New Year’s Eve, and we all stand in line, but not for a party. Not yet, but maybe later for 90% of us. At 61 years old I’m one of the oldest people in this town, but this is the first time in my life that we’ve faced this date with genuine hope that the year ahead will be better than the one just passed.
This has not been a good year, with the ever-present poverty and shame giving way to nationwide mourning after the passing of our last king. The irony that the royal bloodline ended with the death of King William in 2066 was stark to me but lost on most people. There are few schools still standing, and those we have don’t teach history. At least, not any further back than the Civil War which started nearly 50 years ago now.
We won the war, and by “we” I mean The Rich. And lucky me, I was just old enough to fight in the last few years of it. I was only 18 when I served at the Slaughter of Salford, lauded at the time as our most noble victory, lamented nowadays as our most callous atrocity. It turned the tide of the war irrevocably in our favour, and was a key component in our ultimate triumph.
It was a pyrrhic victory. After years of fighting, and wasting all our resources to subdue or kill those less fortunate than ourselves, we ended the war poorer than our enemies had been at the start of it. We celebrated VP Day with stale bread and dirty water.
Guilt over the Civil War, and our failure to restore even the most basic levels of prosperity, have shaped both our national identity and everyday lives ever since. Countless initiatives have been tried down the years to solve these dual problems and all have failed miserably. But this latest invention promises to change our lives forever – The Redemption Machine.
Some people say it’s a product of genius, others that it’s a gift from God, while some claim that it’s just an infernal contraption which tortures indiscriminately or at the behest of the hierarchy. You don’t want to know what I think. Even I don’t want to know what I think. It’s dangerous to have opinions round here, and potentially suicidal to actually voice them.
What most people don’t know is that the machine was originally called The Decimator, but the council decided that the name had too many negative connotations. Yes, it would kill a tenth of the population, but only as part of the streamlining and self-improvement of the country as a whole. No point worrying the populace by selling it on its least appealing aspect.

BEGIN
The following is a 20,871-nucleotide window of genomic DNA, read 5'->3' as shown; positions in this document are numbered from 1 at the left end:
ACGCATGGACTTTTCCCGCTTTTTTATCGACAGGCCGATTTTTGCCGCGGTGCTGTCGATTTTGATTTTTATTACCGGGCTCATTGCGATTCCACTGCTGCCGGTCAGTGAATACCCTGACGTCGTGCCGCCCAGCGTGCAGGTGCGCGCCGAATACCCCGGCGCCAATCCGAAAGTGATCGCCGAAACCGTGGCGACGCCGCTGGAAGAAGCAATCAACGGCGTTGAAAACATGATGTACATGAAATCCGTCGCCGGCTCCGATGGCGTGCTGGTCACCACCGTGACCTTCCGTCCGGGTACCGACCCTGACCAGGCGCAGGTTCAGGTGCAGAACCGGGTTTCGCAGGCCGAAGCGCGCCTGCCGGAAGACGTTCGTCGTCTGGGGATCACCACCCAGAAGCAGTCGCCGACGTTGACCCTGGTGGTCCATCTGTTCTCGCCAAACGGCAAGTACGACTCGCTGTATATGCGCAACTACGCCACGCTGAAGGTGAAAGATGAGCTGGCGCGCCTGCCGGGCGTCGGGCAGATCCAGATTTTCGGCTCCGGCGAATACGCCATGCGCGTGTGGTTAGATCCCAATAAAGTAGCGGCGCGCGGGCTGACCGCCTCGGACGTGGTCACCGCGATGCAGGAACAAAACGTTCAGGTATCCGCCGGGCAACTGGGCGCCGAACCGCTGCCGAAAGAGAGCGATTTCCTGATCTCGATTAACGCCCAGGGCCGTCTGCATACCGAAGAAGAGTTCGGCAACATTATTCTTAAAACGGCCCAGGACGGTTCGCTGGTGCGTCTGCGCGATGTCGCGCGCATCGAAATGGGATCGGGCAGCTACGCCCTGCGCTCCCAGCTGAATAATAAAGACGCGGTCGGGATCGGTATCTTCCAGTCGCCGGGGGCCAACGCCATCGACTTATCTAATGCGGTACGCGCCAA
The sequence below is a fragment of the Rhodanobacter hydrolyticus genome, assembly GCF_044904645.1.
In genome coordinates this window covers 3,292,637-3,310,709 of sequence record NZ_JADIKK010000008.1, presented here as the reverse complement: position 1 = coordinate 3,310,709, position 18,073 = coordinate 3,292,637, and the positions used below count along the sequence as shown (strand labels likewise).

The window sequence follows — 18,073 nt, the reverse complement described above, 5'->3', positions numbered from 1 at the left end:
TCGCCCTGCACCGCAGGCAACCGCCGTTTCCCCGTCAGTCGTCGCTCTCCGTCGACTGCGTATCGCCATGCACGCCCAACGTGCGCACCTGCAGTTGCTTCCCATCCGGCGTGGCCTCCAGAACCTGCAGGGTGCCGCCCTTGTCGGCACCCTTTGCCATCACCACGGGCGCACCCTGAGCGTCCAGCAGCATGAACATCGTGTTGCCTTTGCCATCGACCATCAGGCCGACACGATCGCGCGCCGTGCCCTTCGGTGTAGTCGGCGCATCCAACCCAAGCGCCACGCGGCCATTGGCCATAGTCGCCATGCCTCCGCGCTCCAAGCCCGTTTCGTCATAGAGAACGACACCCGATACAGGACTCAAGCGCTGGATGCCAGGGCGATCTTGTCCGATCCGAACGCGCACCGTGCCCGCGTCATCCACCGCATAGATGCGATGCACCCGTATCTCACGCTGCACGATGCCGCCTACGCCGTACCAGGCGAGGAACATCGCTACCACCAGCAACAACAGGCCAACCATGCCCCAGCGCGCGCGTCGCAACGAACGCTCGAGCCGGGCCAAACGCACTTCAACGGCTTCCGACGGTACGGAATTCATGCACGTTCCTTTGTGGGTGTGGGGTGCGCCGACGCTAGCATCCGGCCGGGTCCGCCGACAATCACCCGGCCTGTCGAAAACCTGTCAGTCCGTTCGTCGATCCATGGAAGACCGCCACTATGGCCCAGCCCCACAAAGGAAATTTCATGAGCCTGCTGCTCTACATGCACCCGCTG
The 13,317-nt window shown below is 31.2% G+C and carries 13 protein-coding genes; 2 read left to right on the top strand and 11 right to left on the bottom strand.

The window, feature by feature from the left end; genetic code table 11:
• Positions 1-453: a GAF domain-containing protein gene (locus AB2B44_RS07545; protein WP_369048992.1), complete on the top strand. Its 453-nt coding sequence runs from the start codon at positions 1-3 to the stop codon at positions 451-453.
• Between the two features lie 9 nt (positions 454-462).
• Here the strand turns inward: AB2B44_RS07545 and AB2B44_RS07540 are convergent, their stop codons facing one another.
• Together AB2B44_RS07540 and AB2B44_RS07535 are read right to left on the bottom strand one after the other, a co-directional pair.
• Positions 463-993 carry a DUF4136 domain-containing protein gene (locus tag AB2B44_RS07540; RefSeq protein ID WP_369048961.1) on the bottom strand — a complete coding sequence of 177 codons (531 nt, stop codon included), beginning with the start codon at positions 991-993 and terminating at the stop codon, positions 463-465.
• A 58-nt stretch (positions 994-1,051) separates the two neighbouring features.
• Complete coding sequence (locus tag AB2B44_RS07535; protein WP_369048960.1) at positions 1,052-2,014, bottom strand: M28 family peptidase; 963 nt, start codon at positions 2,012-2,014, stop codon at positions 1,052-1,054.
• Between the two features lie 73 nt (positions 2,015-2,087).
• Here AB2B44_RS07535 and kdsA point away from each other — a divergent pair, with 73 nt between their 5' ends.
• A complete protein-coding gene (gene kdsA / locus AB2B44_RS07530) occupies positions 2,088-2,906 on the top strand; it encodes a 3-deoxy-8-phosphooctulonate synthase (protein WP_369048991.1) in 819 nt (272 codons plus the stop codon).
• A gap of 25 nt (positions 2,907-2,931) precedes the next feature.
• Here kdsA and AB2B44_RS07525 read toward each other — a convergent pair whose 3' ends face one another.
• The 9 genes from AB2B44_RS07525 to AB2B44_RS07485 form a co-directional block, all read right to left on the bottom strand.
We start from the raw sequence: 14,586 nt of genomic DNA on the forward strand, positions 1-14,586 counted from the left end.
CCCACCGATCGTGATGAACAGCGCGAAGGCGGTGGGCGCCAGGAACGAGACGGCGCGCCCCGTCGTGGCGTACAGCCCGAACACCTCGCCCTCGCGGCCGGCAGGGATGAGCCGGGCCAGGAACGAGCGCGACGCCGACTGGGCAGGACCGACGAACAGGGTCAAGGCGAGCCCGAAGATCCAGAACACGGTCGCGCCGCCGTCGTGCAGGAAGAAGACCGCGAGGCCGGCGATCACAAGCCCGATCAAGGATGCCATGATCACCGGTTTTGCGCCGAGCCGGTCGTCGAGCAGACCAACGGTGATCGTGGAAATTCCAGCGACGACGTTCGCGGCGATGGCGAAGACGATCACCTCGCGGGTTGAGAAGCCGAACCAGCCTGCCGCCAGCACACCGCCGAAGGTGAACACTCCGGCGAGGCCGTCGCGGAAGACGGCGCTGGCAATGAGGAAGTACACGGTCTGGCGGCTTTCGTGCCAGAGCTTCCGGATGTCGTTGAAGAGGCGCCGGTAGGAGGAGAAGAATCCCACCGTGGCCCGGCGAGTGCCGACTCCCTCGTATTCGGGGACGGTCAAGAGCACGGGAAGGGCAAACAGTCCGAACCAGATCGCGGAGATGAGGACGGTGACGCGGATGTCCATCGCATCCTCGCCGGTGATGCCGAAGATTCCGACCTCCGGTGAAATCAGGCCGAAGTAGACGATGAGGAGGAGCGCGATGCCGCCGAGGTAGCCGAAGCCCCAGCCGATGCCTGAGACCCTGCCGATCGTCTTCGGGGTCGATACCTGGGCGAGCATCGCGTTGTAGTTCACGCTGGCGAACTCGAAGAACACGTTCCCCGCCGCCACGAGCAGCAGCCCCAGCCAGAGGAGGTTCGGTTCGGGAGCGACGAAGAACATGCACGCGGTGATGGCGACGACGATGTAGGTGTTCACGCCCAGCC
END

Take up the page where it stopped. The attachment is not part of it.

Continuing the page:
It’s a magnificent and terrifying sight. A colossal mechanical beast, twenty feet high, ready to unleash its wrath. The technology behind it looks about two centuries out of date; it appears to be powered by steam and clockwork. I can see a vast, intertwining network of cogs, pulleys and pistons, but there is nothing whatsoever to indicate what might actually take place inside.
I watch the first man approach the machine. He seems to feel everybody’s eyes on him, because he looks self-consciously around as he steps in. There is a moment of complete silence. A collectively held breath. And then the screams begin. His howls of terror and agony transfix all of us stood outside, and the overwhelming sense of our own dread increases with each and every second that passes. Some in the line are shocked, but it’s just what I expected; nothing comes easily anymore, and redemption has its price. This year was always going to be the worst, anyway. On subsequent occasions we will only have twelve months of sin to purge, but today it’s our whole lives.
The screaming stops, and something amazing happens. The man re-emerges looking younger and infinitely happier than he did before he went in. He beams, waves to the onlooking crowd, and hugs the machine’s attendant in a warm and enthusiastic embrace.
The next person to go through is a young woman. I don’t know if the machine is chivalrous, but her ordeal appears to be much briefer and less extreme. However, when she comes out she doesn’t seem to appreciate this. She looks as if she feels cheated out of the transformative experience that her predecessor went through.
The people around me speculate that the machine inflicts the most pain for longest on the people who deserve the most punishment, but they in turn receive the most benefit from it. There is even some indignation at the perceived unfairness of them being thus rewarded for their misdeeds. Such talk ceases when the next man undergoes what sounds like an ordeal of unimaginable suffering, for a duration that seems never-ending. I wonder what he might have done to deserve such retribution, and am curious to see what state he’s in when he leaves the machine.
But when his cries finally come to an end, there is no sign of him. Instead, the machine’s attendant appears, addresses the crowd and announces “His body lives not, but his soul is saved. He is redeemed.”
Cheers go up all around me. I suspect they are celebrating their own increased chances of survival, rather the salvation of the soul of this presumably hitherto wicked man. We are here for redemption, but none of us want to join the ten percenters.
For the next few hours I watch a succession of people receive their penance and come out altered, or not at all. I try to count them, to keep a tally of the 10% quota and also because seeing them as numbers makes it seem less real. But inevitably, my mind wanders. It wanders back to Salford, and the faces of the children…
My turn finally comes, and as I step into the machine I just have time to think: I hope it doesn’t know about-